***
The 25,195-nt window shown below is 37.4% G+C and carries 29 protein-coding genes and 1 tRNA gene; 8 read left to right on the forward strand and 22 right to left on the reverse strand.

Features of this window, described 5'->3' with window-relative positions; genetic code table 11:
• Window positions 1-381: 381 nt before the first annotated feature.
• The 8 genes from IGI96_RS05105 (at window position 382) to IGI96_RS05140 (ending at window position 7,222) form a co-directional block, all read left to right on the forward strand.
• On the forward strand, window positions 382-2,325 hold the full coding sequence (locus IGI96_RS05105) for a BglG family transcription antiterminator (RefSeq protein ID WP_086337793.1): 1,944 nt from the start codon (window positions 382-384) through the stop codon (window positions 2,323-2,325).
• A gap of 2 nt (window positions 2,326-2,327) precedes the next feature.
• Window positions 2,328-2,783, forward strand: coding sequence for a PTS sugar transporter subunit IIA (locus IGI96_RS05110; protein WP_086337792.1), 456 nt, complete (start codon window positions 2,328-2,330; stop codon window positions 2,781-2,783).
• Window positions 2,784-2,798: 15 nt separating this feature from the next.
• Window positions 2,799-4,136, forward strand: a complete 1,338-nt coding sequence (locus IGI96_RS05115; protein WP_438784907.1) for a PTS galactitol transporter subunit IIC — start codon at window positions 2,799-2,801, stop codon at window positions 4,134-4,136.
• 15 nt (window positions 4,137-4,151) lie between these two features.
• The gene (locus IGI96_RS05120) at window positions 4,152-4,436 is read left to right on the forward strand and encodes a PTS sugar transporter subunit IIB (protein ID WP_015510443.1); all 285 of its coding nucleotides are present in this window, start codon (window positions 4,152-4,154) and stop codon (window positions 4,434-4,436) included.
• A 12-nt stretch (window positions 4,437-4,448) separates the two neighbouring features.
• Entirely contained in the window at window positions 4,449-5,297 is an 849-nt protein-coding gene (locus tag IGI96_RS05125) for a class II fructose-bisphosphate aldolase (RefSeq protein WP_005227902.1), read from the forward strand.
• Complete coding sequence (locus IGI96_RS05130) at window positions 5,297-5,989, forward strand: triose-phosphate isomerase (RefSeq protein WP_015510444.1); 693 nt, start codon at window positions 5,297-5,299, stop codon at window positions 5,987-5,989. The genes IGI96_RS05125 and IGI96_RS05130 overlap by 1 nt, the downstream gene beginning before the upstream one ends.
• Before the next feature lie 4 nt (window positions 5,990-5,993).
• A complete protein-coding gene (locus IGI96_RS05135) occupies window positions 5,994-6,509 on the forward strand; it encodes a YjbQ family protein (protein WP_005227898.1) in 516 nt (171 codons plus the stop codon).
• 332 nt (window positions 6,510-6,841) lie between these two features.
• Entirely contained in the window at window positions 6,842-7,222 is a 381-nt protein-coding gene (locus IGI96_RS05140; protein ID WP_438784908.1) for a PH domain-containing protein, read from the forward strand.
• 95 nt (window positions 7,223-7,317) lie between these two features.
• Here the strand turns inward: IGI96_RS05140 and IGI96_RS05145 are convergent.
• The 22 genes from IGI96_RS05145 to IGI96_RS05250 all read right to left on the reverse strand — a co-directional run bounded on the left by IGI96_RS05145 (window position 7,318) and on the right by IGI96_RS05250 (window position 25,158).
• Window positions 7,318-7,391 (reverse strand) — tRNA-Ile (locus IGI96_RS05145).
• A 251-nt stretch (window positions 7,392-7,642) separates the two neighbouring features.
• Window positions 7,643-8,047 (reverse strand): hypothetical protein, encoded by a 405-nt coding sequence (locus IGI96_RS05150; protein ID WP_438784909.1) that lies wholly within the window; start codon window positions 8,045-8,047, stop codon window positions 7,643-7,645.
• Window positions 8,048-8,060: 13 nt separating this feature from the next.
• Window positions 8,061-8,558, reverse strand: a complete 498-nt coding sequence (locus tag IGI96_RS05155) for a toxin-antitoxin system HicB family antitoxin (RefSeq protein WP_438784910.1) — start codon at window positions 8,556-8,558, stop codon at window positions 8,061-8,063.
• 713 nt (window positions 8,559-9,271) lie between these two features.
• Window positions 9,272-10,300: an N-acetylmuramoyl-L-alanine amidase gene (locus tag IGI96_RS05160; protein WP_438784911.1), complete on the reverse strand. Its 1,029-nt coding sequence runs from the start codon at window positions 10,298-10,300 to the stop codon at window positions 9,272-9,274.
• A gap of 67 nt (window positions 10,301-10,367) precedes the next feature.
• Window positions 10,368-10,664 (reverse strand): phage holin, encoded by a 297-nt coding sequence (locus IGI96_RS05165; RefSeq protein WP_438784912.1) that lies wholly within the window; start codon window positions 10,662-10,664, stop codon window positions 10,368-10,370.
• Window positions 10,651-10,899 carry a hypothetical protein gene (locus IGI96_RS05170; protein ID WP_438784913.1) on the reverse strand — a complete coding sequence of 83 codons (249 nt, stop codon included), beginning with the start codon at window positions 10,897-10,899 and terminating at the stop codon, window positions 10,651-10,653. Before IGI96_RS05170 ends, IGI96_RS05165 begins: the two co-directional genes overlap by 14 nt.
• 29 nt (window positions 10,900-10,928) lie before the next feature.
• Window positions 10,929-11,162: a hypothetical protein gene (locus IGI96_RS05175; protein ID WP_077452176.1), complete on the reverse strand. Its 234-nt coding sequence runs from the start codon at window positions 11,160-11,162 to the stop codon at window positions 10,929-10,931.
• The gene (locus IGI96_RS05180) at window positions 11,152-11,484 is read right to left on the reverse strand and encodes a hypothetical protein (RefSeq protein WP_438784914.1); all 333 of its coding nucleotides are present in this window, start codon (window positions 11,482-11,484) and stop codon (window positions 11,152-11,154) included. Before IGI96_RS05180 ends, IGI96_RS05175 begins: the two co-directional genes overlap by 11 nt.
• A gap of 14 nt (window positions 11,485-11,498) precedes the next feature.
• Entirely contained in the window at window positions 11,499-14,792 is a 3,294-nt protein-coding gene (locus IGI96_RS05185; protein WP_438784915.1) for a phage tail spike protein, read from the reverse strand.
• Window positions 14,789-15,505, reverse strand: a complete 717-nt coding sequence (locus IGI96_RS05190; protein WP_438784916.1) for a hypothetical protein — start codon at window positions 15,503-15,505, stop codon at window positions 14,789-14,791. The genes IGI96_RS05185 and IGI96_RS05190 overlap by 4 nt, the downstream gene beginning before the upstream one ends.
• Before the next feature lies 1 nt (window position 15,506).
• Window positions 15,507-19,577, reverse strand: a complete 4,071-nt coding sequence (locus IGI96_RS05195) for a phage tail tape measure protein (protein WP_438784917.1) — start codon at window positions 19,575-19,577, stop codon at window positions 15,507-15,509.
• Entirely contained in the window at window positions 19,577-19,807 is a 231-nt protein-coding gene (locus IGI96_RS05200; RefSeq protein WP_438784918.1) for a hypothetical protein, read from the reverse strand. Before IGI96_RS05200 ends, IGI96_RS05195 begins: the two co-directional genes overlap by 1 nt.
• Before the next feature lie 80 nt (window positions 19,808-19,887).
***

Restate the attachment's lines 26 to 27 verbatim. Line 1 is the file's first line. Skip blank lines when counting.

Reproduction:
• Window positions 8,061-8,558, reverse strand: a complete 498-nt coding sequence (locus tag IGI96_RS05155) for a toxin-antitoxin system HicB family antitoxin (RefSeq protein WP_438784910.1) — start codon at window positions 8,556-8,558, stop codon at window positions 8,061-8,063.
• 713 nt (window positions 8,559-9,271) lie between these two features.